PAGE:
A digital pathology task that illustrates quite well the "imperfect nature of digital pathology annotations" that I mentioned in the previous post is artefact detection. In the first post of this blog, I presented the main steps of Digital Pathology, from the extraction of the tissue sample to the digitalization of the slide. Throughout this process, the tissue is manipulated, cut, moved, stained, cleaned, sometimes frozen, and more generally exposed to the elements. This can cause serious damage, as illustrated in the figure below. Sometimes, problems can also occur during the acquisition process, leading to blurriness or contrast issues.
Depending on the severity of those issues, we may have to discard parts of the image from further analysis, redo the acquisition process or, in extreme cases, require a new slide to be produced. This can have a big negative impact on the pathology workflow, and it is also a potential source of uncertainty on the results. Typically, this "quality control" is done manually. This can take a lot of time, and it is a very subjective process which can lead to many mistakes . Some algorithms had been proposed in the past to detect some specific types of artefact, such as blurry regions  or tissue-folds , but our goal was to develop a general-purpose method to catch most artefacts in one pass.
Whose slide images are very large. Artefacts can be of varying sizes and shapes, making them extremely tedious to annotate. This is a situation that will always lead to imperfect annotations. We had one slide annotated in details by an histology technologist, and even in that slide many of the annotations were missing, or imprecise. To be able to get enough data to train a neural network, I quickly annotated the rest of the dataset based on the technologist's example, and I'm not an expert at all. As a result, we had a dataset with annotations that were rough, didn't really match the contours of the artefacts, and where a lot of artefacts were not marked at all. We had 26 slides in total. Slides are very large images, so while twenty-six seems like a very low number for training a neural network, we can actually extract a very large number of smaller patches from those slides to satisfy our needs.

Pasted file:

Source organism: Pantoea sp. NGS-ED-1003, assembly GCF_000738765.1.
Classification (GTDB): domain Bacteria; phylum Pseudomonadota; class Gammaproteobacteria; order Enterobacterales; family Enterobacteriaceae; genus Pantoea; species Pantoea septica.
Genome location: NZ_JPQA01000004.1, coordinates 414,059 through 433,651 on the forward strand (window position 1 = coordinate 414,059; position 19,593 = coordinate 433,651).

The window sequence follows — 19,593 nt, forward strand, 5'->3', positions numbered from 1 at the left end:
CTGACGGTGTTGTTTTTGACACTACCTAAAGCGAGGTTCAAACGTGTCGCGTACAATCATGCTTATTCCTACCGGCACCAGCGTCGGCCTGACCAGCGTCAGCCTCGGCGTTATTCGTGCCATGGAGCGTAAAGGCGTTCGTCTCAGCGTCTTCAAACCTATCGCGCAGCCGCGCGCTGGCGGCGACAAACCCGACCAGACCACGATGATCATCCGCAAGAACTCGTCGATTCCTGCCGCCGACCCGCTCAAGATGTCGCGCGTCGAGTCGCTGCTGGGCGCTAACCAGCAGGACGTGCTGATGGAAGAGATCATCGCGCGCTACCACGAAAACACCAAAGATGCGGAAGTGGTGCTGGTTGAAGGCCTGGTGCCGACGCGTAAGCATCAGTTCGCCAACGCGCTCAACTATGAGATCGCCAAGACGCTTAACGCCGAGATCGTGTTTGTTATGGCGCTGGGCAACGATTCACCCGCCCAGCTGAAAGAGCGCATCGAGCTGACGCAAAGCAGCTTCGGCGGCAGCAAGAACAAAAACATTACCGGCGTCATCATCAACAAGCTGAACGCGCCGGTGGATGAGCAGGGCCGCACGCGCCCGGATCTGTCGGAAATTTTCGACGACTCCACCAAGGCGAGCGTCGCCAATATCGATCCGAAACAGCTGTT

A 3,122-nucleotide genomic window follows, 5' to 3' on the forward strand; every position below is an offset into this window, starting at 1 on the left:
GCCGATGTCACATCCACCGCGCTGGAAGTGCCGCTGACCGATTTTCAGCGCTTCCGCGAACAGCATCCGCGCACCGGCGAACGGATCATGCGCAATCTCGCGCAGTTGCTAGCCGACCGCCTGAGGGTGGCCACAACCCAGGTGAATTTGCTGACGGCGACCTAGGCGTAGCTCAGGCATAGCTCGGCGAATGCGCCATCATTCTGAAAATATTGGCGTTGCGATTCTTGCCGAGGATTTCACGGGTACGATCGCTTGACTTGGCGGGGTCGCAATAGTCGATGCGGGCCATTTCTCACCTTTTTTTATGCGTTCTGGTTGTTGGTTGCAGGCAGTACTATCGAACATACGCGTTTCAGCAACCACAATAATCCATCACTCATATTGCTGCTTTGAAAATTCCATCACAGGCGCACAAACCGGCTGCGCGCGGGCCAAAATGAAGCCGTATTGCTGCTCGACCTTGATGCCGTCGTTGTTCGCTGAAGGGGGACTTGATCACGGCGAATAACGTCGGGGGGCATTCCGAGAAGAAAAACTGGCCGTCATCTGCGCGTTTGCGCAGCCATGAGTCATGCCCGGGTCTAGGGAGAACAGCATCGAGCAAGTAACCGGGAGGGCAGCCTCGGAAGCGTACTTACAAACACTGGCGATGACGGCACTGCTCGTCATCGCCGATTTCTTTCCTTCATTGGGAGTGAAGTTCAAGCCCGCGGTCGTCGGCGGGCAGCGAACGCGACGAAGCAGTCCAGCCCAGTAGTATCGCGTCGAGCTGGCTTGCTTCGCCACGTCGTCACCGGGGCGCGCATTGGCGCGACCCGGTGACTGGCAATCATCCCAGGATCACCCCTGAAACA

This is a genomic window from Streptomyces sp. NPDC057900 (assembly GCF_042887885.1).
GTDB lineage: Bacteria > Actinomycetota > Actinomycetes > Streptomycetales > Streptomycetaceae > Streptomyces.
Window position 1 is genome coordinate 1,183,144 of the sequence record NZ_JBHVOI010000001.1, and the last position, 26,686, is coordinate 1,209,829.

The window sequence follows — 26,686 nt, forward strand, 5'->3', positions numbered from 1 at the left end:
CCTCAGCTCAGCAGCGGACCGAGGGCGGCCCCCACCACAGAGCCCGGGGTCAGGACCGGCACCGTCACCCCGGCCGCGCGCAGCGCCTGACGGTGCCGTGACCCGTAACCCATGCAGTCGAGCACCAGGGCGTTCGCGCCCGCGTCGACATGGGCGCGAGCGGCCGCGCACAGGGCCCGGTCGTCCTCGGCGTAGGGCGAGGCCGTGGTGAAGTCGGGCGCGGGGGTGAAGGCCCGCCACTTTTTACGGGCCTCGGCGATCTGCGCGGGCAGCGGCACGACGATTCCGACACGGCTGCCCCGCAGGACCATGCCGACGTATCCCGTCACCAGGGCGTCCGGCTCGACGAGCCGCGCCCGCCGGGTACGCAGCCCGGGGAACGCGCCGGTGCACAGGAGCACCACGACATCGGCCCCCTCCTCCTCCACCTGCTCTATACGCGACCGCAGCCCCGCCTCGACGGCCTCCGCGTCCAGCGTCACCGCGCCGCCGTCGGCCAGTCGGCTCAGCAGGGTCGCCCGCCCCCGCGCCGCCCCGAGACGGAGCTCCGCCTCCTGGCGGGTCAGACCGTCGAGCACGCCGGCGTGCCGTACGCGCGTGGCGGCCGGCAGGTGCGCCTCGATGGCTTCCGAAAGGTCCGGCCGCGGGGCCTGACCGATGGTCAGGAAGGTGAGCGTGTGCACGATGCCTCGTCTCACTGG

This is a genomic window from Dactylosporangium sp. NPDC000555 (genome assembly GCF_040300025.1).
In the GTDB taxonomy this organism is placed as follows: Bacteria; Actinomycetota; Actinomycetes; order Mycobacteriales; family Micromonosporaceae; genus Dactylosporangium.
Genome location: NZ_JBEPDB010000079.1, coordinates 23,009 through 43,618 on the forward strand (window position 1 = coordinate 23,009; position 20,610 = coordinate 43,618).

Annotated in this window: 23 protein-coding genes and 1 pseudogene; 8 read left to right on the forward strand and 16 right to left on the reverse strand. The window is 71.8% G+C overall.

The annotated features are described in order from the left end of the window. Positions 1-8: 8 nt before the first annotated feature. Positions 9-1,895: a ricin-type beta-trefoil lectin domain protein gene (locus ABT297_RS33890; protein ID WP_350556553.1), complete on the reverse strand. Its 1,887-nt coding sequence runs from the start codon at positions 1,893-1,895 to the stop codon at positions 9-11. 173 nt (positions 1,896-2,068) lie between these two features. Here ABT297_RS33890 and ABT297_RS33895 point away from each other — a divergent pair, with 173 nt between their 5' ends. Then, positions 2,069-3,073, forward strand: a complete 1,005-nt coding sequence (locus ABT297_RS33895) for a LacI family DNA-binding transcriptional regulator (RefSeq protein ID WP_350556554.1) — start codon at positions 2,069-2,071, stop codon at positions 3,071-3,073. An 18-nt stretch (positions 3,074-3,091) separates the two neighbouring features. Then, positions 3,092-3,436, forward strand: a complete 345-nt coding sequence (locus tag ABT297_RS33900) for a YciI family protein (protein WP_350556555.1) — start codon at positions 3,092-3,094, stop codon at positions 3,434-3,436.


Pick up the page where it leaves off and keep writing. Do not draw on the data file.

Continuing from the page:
An interesting thing about the data is that it has different types of staining, as shown in the figure above. Some of the slides have been stained with a standard "Haematoxilyn & Eosin" treatment, which is typical to show the general morphology of the tissue, while others have been stained with immunohistochemistry biomarkers, highlighting tumoral tissue in brown.
One of the first question we always have to answer once we have a dataset is: what do we use to train our models, and what do we use to evaluate them?
In this case, as we had one slide with "better" annotations than the rest, we decided to keep it for testing. There were two good reasons for that: first, this would make the evaluation more likely to be meaningful; second, that slide came from another source and another staining protocol as the others, which would help us test the "generalization" capability of our methods.
The main thing we wanted to see was: what parts of the machine learning pipeline were really important, and had an impact on the results? What we initially did was to take a relatively small, straightforward neural network architecture, and to test many different small changes in its depth ("how many layers") and width ("how many neurons per layer"). We also looked at whether we should use different levels of magnification on the image, or if we should try to "balance" the dataset by sampling more artefacts, as they were more examples of normal tissue than of artefact tissue in the data. Finally, we tried to compare using a "segmentation" output (predicting for each pixel if there is an artefact or not) or a "detection" output (predicting for the whole image patch if there is an artefact or not).